Gate of Flesh

We love Seijun Suzuki here at Lost in Criterion, and sadly we only have two more of his films to watch before we're all out of them. Well, unless the Criterion adds more before we're done. There's certainly an incredibly good chance of that.

We finish with two of the earliest of his that we've seen (though Youth of the Beast was earlier than either). This week it's Gates of Flesh a story of post-war desperation.

au hasard Balthazar

We get to watch a movie about a donkey!

But the donkey doesn't talk. It's not animated. It's depressing.

I'd call au hasard Balthazar peak Bresson, but I'm betting Robert Bresson will keep surprising me. In any case this is the third and final in a string of films that claims inspiration from Fyodor Dostoevsky, and it certainly fits with the Russians' tone (though perhaps not his religiosity).

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Le notti bianche

We're in the middle of a trilogy of films that claim influence from Dostoevsky with the most straightforward adaptation of the lot in being the only one not loosely inspired by a half-remembered scene from The Idiot. Instead Luchino Visconti, who we last saw with the phenomenal film The Leopard last year, does a fairly faithful take on Dostoevsky's 1948 short story White Nights which turns out to be better representative of my psyche than The Idiot ever really was. My relationship to Dostoevsky's work gets meta this week and I learn some things. Hurray! 

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Crazed Fruit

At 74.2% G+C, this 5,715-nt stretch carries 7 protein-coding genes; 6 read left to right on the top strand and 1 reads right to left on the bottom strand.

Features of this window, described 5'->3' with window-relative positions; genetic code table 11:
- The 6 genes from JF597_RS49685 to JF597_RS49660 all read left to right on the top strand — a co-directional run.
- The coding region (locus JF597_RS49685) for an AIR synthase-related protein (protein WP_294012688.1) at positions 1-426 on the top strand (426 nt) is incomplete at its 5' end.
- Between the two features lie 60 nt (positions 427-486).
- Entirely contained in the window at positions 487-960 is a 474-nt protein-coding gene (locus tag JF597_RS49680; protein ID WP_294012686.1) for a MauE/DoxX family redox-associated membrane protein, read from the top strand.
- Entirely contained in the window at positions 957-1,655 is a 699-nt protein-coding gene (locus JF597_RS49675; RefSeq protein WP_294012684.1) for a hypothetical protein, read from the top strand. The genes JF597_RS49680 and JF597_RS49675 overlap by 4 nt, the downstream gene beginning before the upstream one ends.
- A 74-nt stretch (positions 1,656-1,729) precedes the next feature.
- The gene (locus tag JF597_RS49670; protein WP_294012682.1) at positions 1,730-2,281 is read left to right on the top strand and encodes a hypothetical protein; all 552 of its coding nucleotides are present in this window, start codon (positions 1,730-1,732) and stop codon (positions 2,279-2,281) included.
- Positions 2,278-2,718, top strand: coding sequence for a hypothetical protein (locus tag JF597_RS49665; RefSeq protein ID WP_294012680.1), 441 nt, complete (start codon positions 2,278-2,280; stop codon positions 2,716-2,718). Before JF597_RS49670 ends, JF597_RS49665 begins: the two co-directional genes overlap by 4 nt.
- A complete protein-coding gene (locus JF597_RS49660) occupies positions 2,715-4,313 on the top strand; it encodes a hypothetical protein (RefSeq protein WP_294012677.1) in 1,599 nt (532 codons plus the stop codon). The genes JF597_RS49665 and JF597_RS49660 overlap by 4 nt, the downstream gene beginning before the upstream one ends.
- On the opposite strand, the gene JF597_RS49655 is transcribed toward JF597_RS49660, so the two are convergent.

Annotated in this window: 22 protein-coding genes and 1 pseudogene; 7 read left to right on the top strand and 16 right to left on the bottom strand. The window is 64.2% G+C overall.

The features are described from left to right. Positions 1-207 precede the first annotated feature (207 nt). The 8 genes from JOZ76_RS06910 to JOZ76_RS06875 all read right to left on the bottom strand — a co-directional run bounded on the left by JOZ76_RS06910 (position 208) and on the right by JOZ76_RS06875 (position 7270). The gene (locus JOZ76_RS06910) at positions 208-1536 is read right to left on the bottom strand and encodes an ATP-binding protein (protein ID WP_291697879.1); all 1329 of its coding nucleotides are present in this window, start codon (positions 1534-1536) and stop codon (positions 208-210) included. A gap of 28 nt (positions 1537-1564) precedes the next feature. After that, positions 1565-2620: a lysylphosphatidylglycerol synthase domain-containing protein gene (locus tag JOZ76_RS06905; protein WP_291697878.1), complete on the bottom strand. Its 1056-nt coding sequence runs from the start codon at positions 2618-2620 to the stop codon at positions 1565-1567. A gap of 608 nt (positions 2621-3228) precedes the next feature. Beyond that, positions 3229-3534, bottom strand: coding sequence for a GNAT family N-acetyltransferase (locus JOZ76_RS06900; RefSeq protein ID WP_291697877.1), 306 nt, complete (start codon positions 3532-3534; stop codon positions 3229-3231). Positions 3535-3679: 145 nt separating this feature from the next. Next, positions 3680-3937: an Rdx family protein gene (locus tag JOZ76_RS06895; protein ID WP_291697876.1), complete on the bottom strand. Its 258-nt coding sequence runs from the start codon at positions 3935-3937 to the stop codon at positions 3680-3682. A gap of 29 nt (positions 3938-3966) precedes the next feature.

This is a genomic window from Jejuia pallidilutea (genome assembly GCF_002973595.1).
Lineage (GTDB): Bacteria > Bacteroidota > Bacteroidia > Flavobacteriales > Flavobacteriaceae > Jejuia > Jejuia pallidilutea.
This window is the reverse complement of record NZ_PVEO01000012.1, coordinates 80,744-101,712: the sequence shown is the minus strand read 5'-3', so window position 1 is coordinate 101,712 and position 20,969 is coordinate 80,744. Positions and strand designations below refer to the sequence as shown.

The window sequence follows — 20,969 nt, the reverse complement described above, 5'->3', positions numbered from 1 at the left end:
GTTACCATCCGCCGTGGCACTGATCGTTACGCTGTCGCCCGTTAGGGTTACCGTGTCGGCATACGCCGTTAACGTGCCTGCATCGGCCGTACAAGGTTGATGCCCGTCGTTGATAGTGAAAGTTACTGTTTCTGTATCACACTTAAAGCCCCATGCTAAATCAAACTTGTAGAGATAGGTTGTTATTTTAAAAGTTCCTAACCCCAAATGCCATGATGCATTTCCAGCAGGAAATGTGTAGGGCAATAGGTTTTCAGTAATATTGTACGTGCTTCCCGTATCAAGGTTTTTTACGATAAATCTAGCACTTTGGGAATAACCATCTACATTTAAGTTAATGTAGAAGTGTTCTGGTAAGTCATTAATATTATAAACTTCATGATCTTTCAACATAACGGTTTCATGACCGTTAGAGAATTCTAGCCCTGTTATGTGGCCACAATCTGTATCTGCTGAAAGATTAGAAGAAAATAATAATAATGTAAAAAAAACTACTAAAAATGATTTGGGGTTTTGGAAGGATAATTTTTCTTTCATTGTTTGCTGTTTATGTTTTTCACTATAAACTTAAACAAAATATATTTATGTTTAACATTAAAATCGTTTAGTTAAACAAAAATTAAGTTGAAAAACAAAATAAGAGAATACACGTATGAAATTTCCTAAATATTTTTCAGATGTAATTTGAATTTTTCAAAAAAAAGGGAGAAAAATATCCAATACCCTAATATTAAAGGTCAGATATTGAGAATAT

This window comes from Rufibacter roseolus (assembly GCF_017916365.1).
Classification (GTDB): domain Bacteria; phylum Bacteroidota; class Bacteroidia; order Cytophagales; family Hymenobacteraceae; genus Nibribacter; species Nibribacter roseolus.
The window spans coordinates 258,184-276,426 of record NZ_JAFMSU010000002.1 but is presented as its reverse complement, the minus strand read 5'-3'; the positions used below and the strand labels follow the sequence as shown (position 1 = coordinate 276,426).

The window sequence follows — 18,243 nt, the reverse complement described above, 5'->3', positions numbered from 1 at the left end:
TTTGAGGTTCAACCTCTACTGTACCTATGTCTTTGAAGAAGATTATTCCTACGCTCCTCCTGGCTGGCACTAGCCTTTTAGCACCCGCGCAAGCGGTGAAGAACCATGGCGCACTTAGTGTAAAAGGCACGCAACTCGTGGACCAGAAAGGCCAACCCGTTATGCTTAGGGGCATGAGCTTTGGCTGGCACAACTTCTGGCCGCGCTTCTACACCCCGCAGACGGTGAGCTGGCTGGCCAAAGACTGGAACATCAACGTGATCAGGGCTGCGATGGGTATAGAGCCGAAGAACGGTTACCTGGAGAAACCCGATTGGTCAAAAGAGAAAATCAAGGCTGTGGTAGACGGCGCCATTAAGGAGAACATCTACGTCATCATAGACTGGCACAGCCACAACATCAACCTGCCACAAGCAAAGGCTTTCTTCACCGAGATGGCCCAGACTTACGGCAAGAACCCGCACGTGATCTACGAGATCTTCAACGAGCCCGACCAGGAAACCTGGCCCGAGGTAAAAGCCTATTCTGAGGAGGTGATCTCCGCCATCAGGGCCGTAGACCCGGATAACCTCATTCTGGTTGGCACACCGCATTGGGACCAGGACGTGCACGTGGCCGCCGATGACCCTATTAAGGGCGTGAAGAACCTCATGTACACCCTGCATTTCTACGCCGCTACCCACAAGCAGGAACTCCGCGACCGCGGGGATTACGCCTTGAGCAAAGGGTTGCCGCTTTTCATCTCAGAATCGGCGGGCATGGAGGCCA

Imagine if a 20 year old Donald Trump had written a book about how bad the kids are. Or Marine Le Pen. Or Nigel Farage, etc. etc. you get the idea.

Crazed Fruit is based on a book by Shintaro Ishihara, a right wing populist politician with some pretty terrible opinions as well as delusions -- he once said that if he'd continued directing films (and he's only directed one full length) he'd be at least better than Kurosawa. He didn't even direct this movie -- though from certain set stories it seems he wished he had -- an honor that instead fell to Ko Nakahira. Nakahira, with great help from cinematographer Shigeyoshi Mine and first time composer Toru Takemitsu, produces a visually and aurally great film and I regret that we won't see more from him, but it's pretty hard to get beyond the politics of the film, the author behind it, and the cultural movement it kicked off.

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The Browning Version

As of this writing 1951's The Browning Version is our final Anthony Asquith film in the Criterion Collection, and while it is also an adaptation of a play it is a very different film to the others we've watched over the years. The Browning Version is certainly bleaker than Pygmalion and The Importance of Being Earnest, but also perhaps more inspiring, in that it actually hopes to be inspiring.

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The Flowers of St. Francis

Pat and I both come from protestant Christian backgrounds in the Midwest US, though certainly different expressions of even that niche, and more certainly we've landed in very different spots (to where we came from and one another) later in life. Still our divergent ideologies are ever more deeply rooted in humanism, and the Christian-themed films we've watched while Lost in Criterion that we've most loved are those with a humanist touch: Ordet, Winter Light, The Last Temptation of Christ.

Listen to any of those episodes and you'll find that I try to embrace a rather humanist interpretation of Jesus and the Gospels, one focused on the realities of the poor and oppressed in the world today. That is to say, I consider Jesus Christ to be an early humanist hero. But even setting aside Jesus himself, historical expressions of humanism are deeply tied to Christianity and we discuss the life of one of the earlier seeds of that this week with Roberto Rossellini's The Flowers of St. Francis from 1950. Along the way we talk about some of the problems with Francis, or at least his portrayal by Rossellini, and the larger Church, and for some reason discuss Pat's hatred of medieval paintings.